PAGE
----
I really don’t like to raise hell about bad customer service online. If you’ve read any of my social media rants, you probably find that hard to believe. I’ve made a commitment to let very few things upset me except the health and well-being of loved ones. I reserve most of my emotional energy for that. Other minor problems and inconveniences I ignore.
But I make an exception for really bad service. I believe you should never pay someone to make your life less pleasant.
So why do I make a post like this?
I do it to break through indifference and get attention. Too many customer service reps or agents are empowered to do little more than apologize. And while that is nice, it isn’t always enough.
Recently I’d been having much too regular problems with DoorDash. If I couldn’t get an explanation or resolution online, I’d call and usually get a satisfactory response (although who wants to waste time and effort getting what they paid for?).
In the transactions with restaurants, drivers and DoorDash, I noticed lots of blaming: drivers blaming restaurant blaming DoorDash blaming…you get the picture. Ultimately a company is responsible for its employees, even if they are independent contractors.
In my last encounter (spoiler alert) before closing my account, I asked to speak to someone in escalations or a supervisor. I was told someone would contact me in 24-48 hours. My late and lukewarm meal would have been long digested by then. I said that was unacceptable and requested a callback within 10 minutes or I would close my account. It wasn’t a threat so much as a clarification of consequences.
In the interest of fairness, I did get a call back that didn’t ring through on my phone. Missed the call. My bad. But there was no message. I called the missed number. It went to another rep who said they couldn’t connect me with whomever called.
Ok, so I’ll wait another 5 minutes for a callback (I waited 10 to be reasonable and it never came). I posted on Facebook and got a healthy response from others who had been frustrated by DoorDash.
Using LinkedIn, I tried to connect with two DoorDash executives. To date I’ve received no response. If there is something we all hate, it is indifference. It says “you don’t count enough to respond to.” When a leader doesn’t seem to care, how can you expect a driver or customer service rep to care?
So I quit. I closed my account and decided in the future to deal with the restaurant’s delivery or pick up orders myself. This helps the restaurant also as they no longer have to give up approximately 20% of the receipts to DoorDash for “service” which may ultimately and unfairly make the restaurant look bad, because what was delicious food when it left the restaurant became inedible as a result of poor handling during the delivery process.
DoorDash will neither fail without me nor thrive with me, but ironically I was categorized as a VIP customer. And that, my friends, is why we don’t always believe language like that. How are non-VIP customers treated?
Does DoorDash have a social media team that monitors feedback? Do leaders at any level search for mentions or hashtags? And when a customer tries to connect directly, isn’t ignoring them the ultimate in indifference?
But here’s what happens when you do pay attention. Someone shared my DoorDash experience with John Newbury, cofounder of a new delivery service, Gopher. John reached out to me and we connected along with cofounder, Tom Livoisi. I was impressed that they, like others, noted the dissatisfaction with large food delivery businesses and looked for ways to reinvent the model that would improve the outcome for everyone: customers, deliverers and the parent company. Most impressive is that they didn’t just listen and watch, they responded with an alternative that I think has incredible potential. Check them out. See what you think.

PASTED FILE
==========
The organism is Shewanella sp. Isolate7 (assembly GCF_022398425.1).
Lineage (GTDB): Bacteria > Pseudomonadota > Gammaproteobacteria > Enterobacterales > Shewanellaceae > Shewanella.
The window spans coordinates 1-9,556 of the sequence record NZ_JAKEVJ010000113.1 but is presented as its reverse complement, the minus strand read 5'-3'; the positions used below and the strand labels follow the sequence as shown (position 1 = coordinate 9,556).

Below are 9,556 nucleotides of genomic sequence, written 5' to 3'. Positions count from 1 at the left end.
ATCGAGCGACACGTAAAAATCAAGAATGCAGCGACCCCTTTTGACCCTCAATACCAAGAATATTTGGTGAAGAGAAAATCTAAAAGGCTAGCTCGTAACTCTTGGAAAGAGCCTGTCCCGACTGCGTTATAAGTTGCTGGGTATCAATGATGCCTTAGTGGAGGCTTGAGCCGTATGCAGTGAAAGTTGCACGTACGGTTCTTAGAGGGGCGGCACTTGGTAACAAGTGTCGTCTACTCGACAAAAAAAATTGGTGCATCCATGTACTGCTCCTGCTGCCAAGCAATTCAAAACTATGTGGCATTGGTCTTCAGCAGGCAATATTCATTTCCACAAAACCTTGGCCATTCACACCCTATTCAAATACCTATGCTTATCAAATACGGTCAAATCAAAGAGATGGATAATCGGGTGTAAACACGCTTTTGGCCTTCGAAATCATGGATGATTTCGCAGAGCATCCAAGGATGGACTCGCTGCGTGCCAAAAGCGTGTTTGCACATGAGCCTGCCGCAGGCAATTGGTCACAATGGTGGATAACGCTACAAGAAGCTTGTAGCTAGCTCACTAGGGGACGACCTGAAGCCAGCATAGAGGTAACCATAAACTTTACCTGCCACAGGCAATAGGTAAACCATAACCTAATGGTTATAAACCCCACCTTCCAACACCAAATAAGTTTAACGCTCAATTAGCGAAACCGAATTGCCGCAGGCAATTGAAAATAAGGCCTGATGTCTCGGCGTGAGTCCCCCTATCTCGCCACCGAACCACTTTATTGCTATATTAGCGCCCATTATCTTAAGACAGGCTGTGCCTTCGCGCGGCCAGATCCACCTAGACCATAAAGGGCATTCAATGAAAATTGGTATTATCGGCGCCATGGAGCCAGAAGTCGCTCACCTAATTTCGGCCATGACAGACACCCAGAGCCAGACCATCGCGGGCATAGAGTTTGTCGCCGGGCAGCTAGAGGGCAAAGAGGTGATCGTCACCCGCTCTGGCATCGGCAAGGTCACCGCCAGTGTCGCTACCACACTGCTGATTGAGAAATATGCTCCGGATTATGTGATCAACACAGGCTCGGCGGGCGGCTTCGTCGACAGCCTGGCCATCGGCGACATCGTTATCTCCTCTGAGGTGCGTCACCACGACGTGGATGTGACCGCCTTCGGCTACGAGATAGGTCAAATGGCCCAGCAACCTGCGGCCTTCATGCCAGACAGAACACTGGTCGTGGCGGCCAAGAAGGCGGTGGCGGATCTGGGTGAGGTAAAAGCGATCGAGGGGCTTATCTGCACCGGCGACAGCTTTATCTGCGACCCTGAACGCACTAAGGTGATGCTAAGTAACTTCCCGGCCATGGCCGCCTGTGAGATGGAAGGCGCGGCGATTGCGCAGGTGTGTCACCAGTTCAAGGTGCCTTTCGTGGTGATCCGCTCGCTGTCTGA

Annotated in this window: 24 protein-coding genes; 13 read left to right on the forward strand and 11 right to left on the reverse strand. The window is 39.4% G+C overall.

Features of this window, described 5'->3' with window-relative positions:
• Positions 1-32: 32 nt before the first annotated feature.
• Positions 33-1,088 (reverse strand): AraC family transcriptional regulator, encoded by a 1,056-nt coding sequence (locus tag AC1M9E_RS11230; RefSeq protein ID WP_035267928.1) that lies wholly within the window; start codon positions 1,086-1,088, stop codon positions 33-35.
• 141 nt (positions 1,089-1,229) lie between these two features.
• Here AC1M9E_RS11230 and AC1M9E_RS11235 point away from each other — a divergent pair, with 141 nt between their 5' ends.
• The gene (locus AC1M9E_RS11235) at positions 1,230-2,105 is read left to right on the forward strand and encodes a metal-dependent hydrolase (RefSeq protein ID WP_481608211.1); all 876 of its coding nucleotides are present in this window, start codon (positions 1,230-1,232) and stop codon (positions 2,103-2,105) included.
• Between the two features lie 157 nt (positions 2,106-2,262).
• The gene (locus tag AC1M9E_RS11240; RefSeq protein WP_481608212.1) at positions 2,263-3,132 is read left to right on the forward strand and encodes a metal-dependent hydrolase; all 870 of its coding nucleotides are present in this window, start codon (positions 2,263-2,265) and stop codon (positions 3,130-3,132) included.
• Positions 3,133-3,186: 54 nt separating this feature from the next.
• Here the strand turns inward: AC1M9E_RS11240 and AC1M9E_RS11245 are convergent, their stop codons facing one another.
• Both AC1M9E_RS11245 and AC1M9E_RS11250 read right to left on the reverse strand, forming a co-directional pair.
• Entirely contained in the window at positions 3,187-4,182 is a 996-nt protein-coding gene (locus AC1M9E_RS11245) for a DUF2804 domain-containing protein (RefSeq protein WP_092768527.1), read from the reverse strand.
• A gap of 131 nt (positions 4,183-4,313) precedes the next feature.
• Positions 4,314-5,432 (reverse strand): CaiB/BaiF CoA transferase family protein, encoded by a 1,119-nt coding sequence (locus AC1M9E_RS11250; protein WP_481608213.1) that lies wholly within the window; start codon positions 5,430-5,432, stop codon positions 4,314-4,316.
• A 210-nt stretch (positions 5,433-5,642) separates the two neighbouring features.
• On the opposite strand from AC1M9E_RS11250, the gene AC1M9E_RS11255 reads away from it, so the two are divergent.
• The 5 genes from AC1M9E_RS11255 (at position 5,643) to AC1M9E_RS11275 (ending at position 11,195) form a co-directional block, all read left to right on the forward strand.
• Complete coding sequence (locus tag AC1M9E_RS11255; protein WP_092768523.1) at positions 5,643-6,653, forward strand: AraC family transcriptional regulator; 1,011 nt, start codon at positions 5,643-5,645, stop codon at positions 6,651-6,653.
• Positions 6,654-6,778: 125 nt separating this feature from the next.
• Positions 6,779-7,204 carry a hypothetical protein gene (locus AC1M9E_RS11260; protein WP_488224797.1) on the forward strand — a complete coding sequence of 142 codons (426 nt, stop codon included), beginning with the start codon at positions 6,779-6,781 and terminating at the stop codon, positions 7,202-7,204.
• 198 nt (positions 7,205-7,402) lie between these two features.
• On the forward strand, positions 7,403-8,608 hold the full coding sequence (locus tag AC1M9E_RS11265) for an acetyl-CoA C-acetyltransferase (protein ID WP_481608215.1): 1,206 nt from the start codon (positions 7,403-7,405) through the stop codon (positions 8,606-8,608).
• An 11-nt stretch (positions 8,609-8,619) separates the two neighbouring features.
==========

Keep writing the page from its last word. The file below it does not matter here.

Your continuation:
I watch, listen and monitor. And most importantly, I care. If someone has a problem with my little business, Sanborn & Associates, Inc., I may not always find out about it but I do my best. And I respond, and if appropriate with more than a gratuitous apology. When USPS has lost shipments sent from my business, I have not only replaced the lost shipment but also added some form of compensation for the customer. It wasn’t a problem I caused, but it was a problem I solved. That’s what a commitment to customers is about.
Ask your team if they listen to customers and what they do to prove they care, and that your organization cares. But before you ask, make sure you can say you do those things consistently yourself. (And for a classic example of a front line employee who listened, watched and cared, go to FredFactor.com and read the story, “Meet Fred”).
FINAL UPDATE: Several days after my repeated attempts to engage DoorDash, a service rep reached out to me after reading this blog. He was well meaning, asked me to give DoorDash another try and credited my account a small amount for my inconvenience. I did try them again, and on the second order I experienced yet another miserable failure. Ten minutes before our food was to arrive, the order was canceled. When I contacted customer service through the chat function, I was told it was the restaurant’s failure to accept the order because of a technical issue. That was a lie. I know because I called the restaurant and learned my order had been prepared and was waiting to be picked up. I drove to the restaurant as I should have done instead of using DoorDash, and the manager took excellent care of me. And what has happened since? The same as above: nothing beyond a being credited for the money I spent to get no food or delivery. Apparently I was too optimistic and foolish to give DoorDash another try.
Mark Sanborn is an award winning speaker and Leadership Expert in Residence at High Point University, the Premier Life Skills University. For more information about his work, visit www.marksanborn.com.